however, mental illness plays no part in the majority of violent crimes. alcohol and substance abuse far outweigh mental illness in contributing to violence. a 1996 health canada review found that the strongest predictor of violence and criminal behaviour is not major mental illness, but past history of violence and criminality.

on rare occasions, people with mental illness who feel threatened and/or whose symptoms override personal control can behave violently. this can happen with command hallucinations or feeling that one’s mind is being dominated by outside forces. such symptoms and behaviour tend to occur more often when the person is off their medication.

living in a stressful, unpredictable environment with little family or community support can also contribute to occasional violent behaviour by individuals suffering from psychosis or neurological impairment.

patterns of violence are similar regardless of a person’s mental health status. for example, people with a mental illness are no more likely than anyone else to harm strangers. violent behaviour by anyone is generally aimed at family and friends, rather than strangers, and it typically happens in the home, not in public.

most of this violence is committed by men and directed to women. the risk for family violence is, among others, also related to low socioeconomic status, social stress, social isolation, poor self esteem and personality problems.

the major predictors of violence, regardless of mental health status, are being young, male, of lower socio-economic status, and abusing alcohol or drugs. substance disorders are major contributors to community violence, perhaps accounting for as much as a third of self-reported violent acts, and seven out of every 10 crimes of violence among mentally disordered offenders.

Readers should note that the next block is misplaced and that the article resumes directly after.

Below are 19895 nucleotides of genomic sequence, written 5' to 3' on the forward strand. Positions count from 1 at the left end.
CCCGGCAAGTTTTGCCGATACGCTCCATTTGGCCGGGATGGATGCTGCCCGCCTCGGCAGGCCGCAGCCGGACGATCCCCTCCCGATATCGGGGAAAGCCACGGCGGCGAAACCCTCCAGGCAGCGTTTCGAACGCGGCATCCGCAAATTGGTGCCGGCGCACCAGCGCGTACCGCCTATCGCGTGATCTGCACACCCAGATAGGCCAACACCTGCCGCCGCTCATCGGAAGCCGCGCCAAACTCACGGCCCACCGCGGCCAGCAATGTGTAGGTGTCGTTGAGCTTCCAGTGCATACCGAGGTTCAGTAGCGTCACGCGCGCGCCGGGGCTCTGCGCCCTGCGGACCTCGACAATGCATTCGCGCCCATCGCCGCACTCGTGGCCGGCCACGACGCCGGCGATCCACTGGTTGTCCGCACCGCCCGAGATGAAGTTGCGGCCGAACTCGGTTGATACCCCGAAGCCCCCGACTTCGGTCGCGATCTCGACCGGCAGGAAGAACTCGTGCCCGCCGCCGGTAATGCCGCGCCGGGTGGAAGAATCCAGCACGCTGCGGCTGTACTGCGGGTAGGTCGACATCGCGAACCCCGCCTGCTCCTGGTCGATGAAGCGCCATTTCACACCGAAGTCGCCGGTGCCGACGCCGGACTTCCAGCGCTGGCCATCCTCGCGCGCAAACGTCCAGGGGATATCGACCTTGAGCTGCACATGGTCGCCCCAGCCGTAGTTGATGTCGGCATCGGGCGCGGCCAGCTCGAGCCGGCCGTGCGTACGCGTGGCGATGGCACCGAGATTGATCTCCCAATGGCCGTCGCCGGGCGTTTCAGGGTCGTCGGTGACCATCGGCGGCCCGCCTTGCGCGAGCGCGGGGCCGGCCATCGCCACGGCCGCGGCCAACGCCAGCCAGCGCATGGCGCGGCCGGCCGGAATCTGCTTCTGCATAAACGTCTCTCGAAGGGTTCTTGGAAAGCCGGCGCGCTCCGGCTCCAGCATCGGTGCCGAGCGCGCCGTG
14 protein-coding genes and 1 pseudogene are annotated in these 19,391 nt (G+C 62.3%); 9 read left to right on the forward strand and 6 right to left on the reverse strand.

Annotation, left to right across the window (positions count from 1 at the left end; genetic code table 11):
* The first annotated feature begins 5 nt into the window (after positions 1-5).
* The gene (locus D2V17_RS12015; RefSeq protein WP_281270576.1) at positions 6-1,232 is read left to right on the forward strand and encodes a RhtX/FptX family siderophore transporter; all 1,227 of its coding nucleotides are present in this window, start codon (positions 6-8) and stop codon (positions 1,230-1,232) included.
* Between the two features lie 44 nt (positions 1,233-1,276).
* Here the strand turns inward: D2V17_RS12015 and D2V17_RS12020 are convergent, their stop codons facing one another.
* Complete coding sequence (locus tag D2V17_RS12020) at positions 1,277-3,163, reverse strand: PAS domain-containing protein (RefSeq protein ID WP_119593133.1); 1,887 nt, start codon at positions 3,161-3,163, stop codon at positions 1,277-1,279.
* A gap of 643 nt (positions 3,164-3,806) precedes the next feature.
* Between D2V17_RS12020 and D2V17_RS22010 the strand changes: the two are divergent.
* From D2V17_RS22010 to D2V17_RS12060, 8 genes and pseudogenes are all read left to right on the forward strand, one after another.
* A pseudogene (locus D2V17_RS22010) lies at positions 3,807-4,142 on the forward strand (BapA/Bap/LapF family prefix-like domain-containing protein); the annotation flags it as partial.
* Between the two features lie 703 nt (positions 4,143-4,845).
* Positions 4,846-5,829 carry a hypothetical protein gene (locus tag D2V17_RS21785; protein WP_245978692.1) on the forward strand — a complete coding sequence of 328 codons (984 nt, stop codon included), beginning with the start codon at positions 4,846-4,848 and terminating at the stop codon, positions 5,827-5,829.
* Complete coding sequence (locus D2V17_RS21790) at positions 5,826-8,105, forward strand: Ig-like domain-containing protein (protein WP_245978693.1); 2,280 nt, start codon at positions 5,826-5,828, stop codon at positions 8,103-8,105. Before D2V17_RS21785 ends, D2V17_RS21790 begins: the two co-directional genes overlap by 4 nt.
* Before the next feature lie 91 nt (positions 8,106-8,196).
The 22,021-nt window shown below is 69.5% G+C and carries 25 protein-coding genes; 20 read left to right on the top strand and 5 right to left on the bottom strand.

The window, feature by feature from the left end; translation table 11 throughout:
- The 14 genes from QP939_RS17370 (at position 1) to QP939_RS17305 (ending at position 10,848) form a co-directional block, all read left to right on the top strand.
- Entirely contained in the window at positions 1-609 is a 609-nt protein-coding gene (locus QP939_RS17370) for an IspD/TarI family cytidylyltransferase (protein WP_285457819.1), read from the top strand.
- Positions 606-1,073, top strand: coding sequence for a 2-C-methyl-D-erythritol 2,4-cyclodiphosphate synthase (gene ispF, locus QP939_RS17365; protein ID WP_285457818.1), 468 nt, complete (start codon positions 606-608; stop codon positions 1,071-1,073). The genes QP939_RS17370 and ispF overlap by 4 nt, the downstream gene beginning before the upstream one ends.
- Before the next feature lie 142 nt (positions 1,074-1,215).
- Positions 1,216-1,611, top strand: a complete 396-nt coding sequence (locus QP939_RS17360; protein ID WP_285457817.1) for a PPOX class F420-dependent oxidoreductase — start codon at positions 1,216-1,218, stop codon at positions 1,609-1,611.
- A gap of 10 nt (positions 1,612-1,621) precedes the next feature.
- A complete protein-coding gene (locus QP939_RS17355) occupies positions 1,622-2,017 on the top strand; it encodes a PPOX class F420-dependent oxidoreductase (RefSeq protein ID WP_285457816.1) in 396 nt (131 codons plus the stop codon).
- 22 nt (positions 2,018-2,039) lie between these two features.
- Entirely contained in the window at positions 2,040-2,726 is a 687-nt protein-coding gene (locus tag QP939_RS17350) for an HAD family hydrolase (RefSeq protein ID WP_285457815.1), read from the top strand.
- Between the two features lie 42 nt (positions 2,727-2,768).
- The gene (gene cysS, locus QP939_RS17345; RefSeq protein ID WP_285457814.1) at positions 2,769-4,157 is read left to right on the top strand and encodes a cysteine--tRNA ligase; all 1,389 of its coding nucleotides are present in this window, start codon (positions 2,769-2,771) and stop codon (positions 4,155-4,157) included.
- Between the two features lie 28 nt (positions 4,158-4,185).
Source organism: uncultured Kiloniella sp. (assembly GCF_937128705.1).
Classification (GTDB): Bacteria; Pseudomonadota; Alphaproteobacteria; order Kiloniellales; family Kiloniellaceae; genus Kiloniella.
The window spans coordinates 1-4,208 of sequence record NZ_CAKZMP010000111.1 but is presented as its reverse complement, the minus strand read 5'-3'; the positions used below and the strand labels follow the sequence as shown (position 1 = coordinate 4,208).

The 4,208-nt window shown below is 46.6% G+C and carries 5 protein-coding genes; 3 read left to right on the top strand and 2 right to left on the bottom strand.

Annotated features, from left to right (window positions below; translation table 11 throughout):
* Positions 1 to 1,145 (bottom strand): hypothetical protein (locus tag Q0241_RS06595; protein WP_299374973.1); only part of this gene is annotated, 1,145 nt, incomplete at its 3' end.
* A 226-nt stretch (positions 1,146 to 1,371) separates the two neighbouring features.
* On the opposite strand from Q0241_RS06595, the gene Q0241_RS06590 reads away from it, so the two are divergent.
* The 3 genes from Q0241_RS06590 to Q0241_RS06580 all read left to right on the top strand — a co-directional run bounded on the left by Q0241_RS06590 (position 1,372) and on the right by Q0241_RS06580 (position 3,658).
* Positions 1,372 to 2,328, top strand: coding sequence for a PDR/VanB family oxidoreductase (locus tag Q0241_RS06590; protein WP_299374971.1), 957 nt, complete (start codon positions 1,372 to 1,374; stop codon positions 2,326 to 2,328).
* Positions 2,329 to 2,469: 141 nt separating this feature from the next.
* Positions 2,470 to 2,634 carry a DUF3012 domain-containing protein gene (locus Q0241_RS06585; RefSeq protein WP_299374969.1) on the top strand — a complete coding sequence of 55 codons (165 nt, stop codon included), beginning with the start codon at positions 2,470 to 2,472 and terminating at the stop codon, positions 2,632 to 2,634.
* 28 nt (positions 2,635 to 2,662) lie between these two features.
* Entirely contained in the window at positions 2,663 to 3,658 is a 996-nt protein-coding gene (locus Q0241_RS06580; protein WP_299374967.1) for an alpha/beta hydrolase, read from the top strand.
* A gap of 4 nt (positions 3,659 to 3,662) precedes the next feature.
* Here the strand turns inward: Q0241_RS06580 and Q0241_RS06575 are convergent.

too much past research has focussed on the person with the mental illness, rather than the nature of the social interchange that led up to the violence. therefore, we do not know enough about the nature of these relationships and the context of violence, and much less than we should about opportunities for primary prevention.

here in canada, a senate committee has released a report on mental health, mental illness and addiction. while it was generally applauded, there was considerable concern that the report is “gender blind” and silent on the issue of violence against girls and women, which has a significant and well-documented impact on long-term physical and mental health.

(this article draws from the following sources: canadian mental health association, world psychiatry, canadian women’s health network, mental health: a report of the surgeon general)

(this post made the list of the surfers paradise hullabaloo)